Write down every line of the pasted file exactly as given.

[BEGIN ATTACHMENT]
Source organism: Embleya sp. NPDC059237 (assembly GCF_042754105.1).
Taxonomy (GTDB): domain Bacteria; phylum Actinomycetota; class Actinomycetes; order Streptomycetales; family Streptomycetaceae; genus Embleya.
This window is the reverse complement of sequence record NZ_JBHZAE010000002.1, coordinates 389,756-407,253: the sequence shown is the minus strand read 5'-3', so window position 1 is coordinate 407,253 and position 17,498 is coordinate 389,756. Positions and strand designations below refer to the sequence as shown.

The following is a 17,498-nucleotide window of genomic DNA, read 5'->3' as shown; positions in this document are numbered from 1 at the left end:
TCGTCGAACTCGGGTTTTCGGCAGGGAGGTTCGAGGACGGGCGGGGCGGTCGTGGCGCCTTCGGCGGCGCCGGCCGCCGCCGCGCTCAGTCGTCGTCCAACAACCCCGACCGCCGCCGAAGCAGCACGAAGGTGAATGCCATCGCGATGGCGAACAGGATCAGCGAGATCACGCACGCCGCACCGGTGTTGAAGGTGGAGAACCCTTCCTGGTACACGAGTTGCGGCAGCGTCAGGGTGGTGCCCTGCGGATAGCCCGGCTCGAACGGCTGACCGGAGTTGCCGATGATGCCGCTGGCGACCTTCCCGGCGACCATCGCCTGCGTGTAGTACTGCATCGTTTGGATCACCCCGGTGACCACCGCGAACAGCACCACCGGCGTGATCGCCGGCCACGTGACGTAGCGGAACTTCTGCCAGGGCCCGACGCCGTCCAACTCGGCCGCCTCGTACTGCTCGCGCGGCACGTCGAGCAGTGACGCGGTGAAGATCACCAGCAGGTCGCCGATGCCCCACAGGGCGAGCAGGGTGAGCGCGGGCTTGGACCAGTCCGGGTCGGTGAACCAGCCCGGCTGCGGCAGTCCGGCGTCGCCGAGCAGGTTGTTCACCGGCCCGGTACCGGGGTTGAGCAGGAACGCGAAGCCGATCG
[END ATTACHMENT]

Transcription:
Source organism: Embleya sp. NPDC059237 (assembly GCF_042754105.1).
Taxonomy (GTDB): domain Bacteria; phylum Actinomycetota; class Actinomycetes; order Streptomycetales; family Streptomycetaceae; genus Embleya.
This window is the reverse complement of sequence record NZ_JBHZAE010000002.1, coordinates 389,756-407,253: the sequence shown is the minus strand read 5'-3', so window position 1 is coordinate 407,253 and position 17,498 is coordinate 389,756. Positions and strand designations below refer to the sequence as shown.

The following is a 17,498-nucleotide window of genomic DNA, read 5'->3' as shown; positions in this document are numbered from 1 at the left end:
TCGTCGAACTCGGGTTTTCGGCAGGGAGGTTCGAGGACGGGCGGGGCGGTCGTGGCGCCTTCGGCGGCGCCGGCCGCCGCCGCGCTCAGTCGTCGTCCAACAACCCCGACCGCCGCCGAAGCAGCACGAAGGTGAATGCCATCGCGATGGCGAACAGGATCAGCGAGATCACGCACGCCGCACCGGTGTTGAAGGTGGAGAACCCTTCCTGGTACACGAGTTGCGGCAGCGTCAGGGTGGTGCCCTGCGGATAGCCCGGCTCGAACGGCTGACCGGAGTTGCCGATGATGCCGCTGGCGACCTTCCCGGCGACCATCGCCTGCGTGTAGTACTGCATCGTTTGGATCACCCCGGTGACCACCGCGAACAGCACCACCGGCGTGATCGCCGGCCACGTGACGTAGCGGAACTTCTGCCAGGGCCCGACGCCGTCCAACTCGGCCGCCTCGTACTGCTCGCGCGGCACGTCGAGCAGTGACGCGGTGAAGATCACCAGCAGGTCGCCGATGCCCCACAGGGCGAGCAGGGTGAGCGCGGGCTTGGACCAGTCCGGGTCGGTGAACCAGCCCGGCTGCGGCAGTCCGGCGTCGCCGAGCAGGTTGTTCACCGGCCCGGTACCGGGGTTGAGCAGGAACGCGAAGCCGATCG